As the pace of electrification accelerates in the global automotive market, and various governments worldwide implement subsidy policies that encourage consumer EV purchases, sales of new energy vehicles（NEV, which includes BEV/PHEV/FCV）are continuing to rise as well. NEV sales for 2021 are projected to reach 4.35 million units, a 49% increase YoY.
Due to the vast scale of the Chinese market, as well as domestic policies favorable for the growth of BEV/PHEV/FCV, various NEV brands have quickly emerged in China in recent years, such as BYD Auto, Aion（formerly GAC NE）, and BAIC BJEV. At the market’s peak, NEV manufacturers in China once numbered in the hundreds, although that number has since dwindled somewhat, as the intense competition resulted in declining sales and market shares for many automakers, including BAIC and JAC.
Four rising stars among emerging NEV manufacturers in China include NIO, XPeng, Lixian（or Li Auto）, and Weltmeister, all of which have been shipping tens of thousands of mass production vehicles each year. In particular, while NIO, XPeng, and Lixiang registered significant growths in the past few years, Weltmeister also ranked number two in terms of sales in 2019, though it fell to fourth place in 2020 as it delivered fewer vehicles compared to the top three competitors last year.
In light of the aforementioned four automakers’ current expansions, TrendForce has summarized several key aspects of their growths, including the following:
1. Autonomous Driving Technologies: Autonomous driving is not only part and parcel of these automakers’ core competencies but also a reflection of what consumers and investors expect of the automotive industry. In pursuing advanced autonomous driving technologies, the four automakers have been adopting increasingly powerful processors and computing platforms, with Nvidia being the most common partner among emerging NEV manufacturers. Remarkably, XPeng stands out as the only player making a noticeable effort to develop in-house chips.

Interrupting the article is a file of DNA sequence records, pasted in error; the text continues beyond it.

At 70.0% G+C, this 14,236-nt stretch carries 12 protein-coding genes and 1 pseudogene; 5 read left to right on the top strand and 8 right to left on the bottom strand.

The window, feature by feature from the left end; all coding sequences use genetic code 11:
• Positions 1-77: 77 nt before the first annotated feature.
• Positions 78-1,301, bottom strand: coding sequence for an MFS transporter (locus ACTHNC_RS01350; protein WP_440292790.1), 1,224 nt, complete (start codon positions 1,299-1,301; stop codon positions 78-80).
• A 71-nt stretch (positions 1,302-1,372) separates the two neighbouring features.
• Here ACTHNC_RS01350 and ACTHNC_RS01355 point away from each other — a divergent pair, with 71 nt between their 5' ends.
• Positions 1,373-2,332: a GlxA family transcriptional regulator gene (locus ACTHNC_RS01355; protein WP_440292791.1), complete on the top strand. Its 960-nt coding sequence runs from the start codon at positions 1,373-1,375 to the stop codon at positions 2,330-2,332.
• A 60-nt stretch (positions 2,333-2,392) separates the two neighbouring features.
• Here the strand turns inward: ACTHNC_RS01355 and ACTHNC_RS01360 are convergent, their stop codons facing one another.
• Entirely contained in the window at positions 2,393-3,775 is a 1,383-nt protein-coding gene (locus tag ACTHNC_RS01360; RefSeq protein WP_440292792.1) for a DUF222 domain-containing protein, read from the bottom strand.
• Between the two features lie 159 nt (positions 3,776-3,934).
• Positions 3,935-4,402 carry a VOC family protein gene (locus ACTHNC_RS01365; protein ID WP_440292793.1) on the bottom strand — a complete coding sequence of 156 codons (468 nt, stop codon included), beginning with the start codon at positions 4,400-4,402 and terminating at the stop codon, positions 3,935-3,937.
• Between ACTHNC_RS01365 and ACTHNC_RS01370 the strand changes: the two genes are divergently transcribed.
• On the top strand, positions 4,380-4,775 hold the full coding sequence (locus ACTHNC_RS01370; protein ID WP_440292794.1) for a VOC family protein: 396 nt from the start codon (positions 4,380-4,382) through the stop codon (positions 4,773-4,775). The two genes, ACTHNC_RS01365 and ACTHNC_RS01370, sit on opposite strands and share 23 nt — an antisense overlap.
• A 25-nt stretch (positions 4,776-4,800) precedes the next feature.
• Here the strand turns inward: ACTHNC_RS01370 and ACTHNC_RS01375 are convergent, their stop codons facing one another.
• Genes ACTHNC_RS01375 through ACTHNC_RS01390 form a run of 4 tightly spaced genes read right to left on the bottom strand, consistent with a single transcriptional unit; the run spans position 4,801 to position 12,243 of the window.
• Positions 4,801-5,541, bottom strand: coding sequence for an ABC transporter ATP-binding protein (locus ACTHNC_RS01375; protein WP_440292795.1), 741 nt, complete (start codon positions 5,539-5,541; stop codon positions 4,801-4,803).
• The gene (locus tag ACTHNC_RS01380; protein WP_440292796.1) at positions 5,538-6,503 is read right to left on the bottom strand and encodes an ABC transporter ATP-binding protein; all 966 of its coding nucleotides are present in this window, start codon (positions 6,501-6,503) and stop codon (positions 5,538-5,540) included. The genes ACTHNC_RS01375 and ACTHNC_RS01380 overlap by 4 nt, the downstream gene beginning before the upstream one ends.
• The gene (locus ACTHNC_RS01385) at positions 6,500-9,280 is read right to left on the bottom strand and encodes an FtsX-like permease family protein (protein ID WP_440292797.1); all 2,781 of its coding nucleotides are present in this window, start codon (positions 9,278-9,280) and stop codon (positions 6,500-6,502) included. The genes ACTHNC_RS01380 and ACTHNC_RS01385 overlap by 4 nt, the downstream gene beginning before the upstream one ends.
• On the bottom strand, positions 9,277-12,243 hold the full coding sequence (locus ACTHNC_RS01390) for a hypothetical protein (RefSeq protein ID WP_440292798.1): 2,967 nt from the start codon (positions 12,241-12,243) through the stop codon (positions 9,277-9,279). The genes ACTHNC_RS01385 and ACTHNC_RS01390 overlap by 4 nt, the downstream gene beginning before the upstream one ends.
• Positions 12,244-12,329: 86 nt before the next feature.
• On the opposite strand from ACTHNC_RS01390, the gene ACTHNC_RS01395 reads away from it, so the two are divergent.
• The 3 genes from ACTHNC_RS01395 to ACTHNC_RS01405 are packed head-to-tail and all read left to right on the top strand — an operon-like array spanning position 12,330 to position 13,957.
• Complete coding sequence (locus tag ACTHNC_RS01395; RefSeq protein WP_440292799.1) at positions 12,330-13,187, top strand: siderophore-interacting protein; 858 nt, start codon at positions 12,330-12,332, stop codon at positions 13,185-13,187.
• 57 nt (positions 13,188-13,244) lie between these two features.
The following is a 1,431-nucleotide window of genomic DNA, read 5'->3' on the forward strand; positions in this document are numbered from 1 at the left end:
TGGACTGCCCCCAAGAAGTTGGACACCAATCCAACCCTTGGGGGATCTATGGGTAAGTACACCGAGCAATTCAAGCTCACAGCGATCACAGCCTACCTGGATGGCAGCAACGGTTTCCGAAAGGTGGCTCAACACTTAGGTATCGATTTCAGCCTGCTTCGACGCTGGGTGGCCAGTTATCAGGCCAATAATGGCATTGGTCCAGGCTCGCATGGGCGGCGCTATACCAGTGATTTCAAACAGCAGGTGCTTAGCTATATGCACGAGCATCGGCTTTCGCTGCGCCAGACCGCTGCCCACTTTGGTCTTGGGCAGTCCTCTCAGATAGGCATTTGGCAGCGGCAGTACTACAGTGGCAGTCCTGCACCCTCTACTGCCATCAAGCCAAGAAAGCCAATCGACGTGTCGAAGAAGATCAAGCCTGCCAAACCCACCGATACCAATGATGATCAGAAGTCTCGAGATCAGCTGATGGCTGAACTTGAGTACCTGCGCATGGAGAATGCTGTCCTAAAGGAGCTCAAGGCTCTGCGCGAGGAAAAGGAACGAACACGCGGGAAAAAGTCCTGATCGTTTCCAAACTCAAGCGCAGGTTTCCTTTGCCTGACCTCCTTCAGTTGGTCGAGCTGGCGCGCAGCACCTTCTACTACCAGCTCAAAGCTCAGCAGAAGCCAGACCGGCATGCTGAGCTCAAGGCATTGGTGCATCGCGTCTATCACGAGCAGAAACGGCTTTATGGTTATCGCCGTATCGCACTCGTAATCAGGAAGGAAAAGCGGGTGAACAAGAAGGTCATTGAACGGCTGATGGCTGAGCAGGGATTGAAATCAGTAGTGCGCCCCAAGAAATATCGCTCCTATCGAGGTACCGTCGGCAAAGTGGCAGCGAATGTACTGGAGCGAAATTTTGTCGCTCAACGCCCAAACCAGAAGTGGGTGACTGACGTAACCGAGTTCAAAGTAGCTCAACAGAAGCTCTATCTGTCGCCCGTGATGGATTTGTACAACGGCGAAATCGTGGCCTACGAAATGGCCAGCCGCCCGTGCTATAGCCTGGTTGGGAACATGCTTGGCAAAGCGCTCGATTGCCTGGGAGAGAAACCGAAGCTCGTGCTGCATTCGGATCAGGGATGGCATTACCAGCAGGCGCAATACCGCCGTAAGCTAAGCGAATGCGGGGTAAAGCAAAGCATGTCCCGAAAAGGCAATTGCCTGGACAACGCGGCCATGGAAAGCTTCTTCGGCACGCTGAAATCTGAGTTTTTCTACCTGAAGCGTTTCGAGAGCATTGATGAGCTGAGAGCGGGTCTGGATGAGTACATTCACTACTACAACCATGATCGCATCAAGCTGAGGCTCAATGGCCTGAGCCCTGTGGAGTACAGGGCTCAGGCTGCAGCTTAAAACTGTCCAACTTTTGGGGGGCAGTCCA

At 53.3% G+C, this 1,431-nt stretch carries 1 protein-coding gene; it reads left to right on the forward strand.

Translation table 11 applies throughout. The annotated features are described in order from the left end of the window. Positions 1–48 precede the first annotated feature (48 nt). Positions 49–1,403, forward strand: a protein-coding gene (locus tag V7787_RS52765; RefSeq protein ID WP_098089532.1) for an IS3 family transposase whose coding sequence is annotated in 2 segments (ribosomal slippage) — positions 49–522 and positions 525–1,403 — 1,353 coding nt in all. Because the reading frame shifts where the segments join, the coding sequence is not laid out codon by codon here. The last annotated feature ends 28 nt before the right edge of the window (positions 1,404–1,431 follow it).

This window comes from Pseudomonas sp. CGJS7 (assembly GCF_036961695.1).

2. LiDAR: LiDAR is integrated into an increasing number of vehicles in response to the growing demand for advanced self-driving functionalities. Although LiDAR remains out of reach for vehicles in certain price segments, autonomous driving sensors including LiDAR are no longer limited to flagship models since new NEV models’ E/E architectures are expected to be compatible with OTA updates.
LiDAR sensor demand from NEV manufacturers has significantly increased because only by pre-installing hardware ahead of time in their vehicles can automakers enable autonomous driving functionalities as a paid subscription service through OTA updates later on.
3. Battery-swapping: Battery-swapping are relatively attractive for the Chinese NEV industry for several reasons: First, battery-swappable vehicles are excluded from China’s NEV subsidy limits*; second, automakers can now afford to lower the retail price of vehicles by turning batteries into a subscription service; finally, it’s much convenience for driver because battery swapping is faster than battery charging.
For instance, NIO’s entire NEV lineup is compatible with both battery charging and battery swapping. NIO has been pushing its BaaS（battery as a service）and second-gen battery swap stations since 2020. On the other hand, Weltmeister and XPeng are also making their respective battery-swapping strategies.